Congrats You're Graduating! Now What?

To all of the PR students graduating this semester and to those past graduates, congratulations. This is a time to celebrate that you will never have to write another term paper again or take another mid-term exam (except for you grad school overachievers). For the rest of us, we now have to get our lives in order and start on the 2nd act in our lives (the 1st act being childhood and the 3rd act being retirement/senility/adult diapers).  In this 2nd act, we must now become dependent on ourselves to provide food and shelter. I know it sounds like a daunting task, but do not fret because it is much easier than it sounds to cook something other than a hot pocket.

Katherine Strate is a soon to be PR graduate from the University of Georgia and she collected Five Pieces of Advice that should help make it a little easier to transition from a student to a PR professional. Strate writes about many matters plaguing graduates, but her most important point focuses on being proactive in job hunting and while at the first job/internship.

At PR Channel, a site that features thousands of agency listings, the site solicited comments from many of its agencies concerning Advice for the PR Grad. The most interesting comment that I found involved the use of social media in finding a PR job. Here is what Heather Huhman, founder of entrylevel-pr.com had to say:

sign up for Twitter, start following thought leaders in public relations (specifically, the area of public relations that interests you most, such as health care), and get engaged via the various PR hashtags: #PRadvice for asking pros questions, #EntryPR for entry-level jobs and #PRintern for internships.

This is great advice and I can attest to twitter being a valuable tool for networking purposes. I met up with Brian Stelter, current NY Times columnist and creator of TVNewser, through him asking on twitter if there were any ASU Cronkite students that tweeted. I naturally responded and ended up having a lunch interview with him and other Cronkite students. It just goes to show that Twitter and other social media sites have a profound effect on marketing, and in an economy where employers are looking to hire 22% less jobs than last year, it is important to get as many legs up as possible.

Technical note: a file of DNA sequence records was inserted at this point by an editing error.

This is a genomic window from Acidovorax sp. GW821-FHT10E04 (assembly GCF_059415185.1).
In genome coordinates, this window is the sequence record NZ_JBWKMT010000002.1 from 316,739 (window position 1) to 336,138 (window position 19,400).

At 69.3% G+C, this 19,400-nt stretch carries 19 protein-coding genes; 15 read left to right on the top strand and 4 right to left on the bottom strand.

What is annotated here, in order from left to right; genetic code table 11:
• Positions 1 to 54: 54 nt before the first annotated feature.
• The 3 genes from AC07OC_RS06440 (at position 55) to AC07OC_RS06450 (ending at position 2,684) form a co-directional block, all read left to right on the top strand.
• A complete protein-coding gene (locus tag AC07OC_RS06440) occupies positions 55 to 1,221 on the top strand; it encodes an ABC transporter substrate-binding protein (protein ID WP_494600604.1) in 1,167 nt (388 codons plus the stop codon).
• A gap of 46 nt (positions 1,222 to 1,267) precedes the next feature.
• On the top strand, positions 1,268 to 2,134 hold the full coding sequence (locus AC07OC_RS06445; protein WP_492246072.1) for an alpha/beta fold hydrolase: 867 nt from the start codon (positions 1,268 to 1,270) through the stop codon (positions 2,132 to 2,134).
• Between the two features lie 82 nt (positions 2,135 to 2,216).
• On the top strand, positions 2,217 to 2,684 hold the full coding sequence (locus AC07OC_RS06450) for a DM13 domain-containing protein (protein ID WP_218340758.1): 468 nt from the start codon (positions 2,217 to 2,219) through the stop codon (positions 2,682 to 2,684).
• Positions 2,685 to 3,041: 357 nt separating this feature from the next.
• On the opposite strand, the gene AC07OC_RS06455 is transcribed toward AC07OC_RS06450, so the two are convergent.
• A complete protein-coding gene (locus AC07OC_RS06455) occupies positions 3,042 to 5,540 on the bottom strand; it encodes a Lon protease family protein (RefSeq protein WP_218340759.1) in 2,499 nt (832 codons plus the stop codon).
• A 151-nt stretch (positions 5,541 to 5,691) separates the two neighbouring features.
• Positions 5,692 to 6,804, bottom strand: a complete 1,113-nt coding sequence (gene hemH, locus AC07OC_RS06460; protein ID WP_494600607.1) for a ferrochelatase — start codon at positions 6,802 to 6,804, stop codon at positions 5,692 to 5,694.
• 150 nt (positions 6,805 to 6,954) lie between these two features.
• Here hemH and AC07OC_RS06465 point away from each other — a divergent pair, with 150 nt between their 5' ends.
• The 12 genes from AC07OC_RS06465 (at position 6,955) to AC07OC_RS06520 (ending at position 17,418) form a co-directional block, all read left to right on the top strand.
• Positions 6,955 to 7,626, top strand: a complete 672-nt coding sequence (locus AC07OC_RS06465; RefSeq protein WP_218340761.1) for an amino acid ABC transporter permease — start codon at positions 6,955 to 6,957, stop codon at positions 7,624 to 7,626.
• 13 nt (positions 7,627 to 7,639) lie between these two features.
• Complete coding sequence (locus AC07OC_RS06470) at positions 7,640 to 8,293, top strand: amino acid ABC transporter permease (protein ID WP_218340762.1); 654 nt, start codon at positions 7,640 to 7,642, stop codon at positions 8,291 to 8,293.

Before going, I want to leave everyone with a youtube video of a British PR/Marketing professional giving some advice on how to best deal with finding a job in this economy. Besides us having a better army than the Brits, we are pretty similar in most everything else:

[youtube=http://www.youtube.com/watch?v=N6DjaRDV070]

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7 Responses to Congrats You're Graduating! Now What?

  1. haleypetersonasu says:

    Great blog! It is very scary that we are graduating at such a low economic period. Although, I believe this British woman’s advice to stay positive and confident although more flexible is so true and so important.

    Researching your job options can only do you good! It may lead you to another job or even a different field altogether!

    Staying passionate and determined as this British PR/Marketing professional noted is at the top of the list while searching for a job in this economy. I completely.

    You may not be able to control how many jobs are available in this market, but you can ALWAYS control your attitude and outlook! 🙂

  2. Mickey Siegel says:

    Haley, you hit it right on the head. You can’t fight the economy, but you can fight how you feel. Just be wary that optimism doesn’t turn into over-confidence (not directed at you Haley, just a point in general.)

  3. mgjersvi says:

    Mickey, I just have to say that I love the first paragraph of this post. It’s probably because I am one of those “grad school overachievers” you mentioned. Also, the hot pockets comment is priceless. Yay for a PR major who can write well in many different genres, a talent we could all use.

  4. Mickey Siegel says:

    Thanks for the praise Megan. I wouldn’t say that I can write in different genres, but I do write what is on my mind and if it is funny, then so be it. Other times it is awkward and nonsensical and I usually just get blank stares from fellow classmates and teachers…

  5. kbergeron44 says:

    I like the advice given in the blog. I only signed on the twitter a couple of months ago and I am already seeing how valuable it will be when finding a job. There may be many other uses for it, but with graduation looming and the real world right around the corner, the most practical use for twitter will be to aid in the job search.

  6. cconeder says:

    True, this obviously is a terrible time, but it will always get better. We all are super stressed out, but I think the only thing we can do is keep a positive outlook and use any of the helpful tools the social media has to offer!

  7. amarker says:

    Great blog post! I sometimes have to remind myself that I am not the only scared-to death-graduate. The economy may be in the dumps but social media and the different tools to market yourself and to network is at an alltime high. For those who want to sit back and blame the economy on not being able to find jobs, although a decent argument, need to remember that by not being proactive, you are only hurting yourself more.

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